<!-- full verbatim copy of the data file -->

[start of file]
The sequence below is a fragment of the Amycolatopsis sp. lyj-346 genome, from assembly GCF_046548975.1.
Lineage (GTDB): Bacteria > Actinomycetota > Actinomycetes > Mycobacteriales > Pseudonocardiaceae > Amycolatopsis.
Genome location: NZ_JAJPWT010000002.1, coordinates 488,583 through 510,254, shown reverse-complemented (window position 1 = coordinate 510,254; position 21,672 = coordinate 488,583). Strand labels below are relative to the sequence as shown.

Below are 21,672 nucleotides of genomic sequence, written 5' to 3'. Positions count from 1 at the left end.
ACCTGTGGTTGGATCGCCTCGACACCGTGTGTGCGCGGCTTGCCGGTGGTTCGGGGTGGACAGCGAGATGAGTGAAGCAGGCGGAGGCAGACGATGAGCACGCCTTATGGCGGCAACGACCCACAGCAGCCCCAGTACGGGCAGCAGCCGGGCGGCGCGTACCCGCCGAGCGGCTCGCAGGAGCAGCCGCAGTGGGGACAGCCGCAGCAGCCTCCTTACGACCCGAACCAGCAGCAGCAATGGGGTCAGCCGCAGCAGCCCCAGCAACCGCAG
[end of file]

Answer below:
The sequence below is a fragment of the Amycolatopsis sp. lyj-346 genome, from assembly GCF_046548975.1.
Lineage (GTDB): Bacteria > Actinomycetota > Actinomycetes > Mycobacteriales > Pseudonocardiaceae > Amycolatopsis.
Genome location: NZ_JAJPWT010000002.1, coordinates 488,583 through 510,254, shown reverse-complemented (window position 1 = coordinate 510,254; position 21,672 = coordinate 488,583). Strand labels below are relative to the sequence as shown.

Below are 21,672 nucleotides of genomic sequence, written 5' to 3'. Positions count from 1 at the left end.
ACCTGTGGTTGGATCGCCTCGACACCGTGTGTGCGCGGCTTGCCGGTGGTTCGGGGTGGACAGCGAGATGAGTGAAGCAGGCGGAGGCAGACGATGAGCACGCCTTATGGCGGCAACGACCCACAGCAGCCCCAGTACGGGCAGCAGCCGGGCGGCGCGTACCCGCCGAGCGGCTCGCAGGAGCAGCCGCAGTGGGGACAGCCGCAGCAGCCTCCTTACGACCCGAACCAGCAGCAGCAATGGGGTCAGCCGCAGCAGCCCCAGCAACCGCAG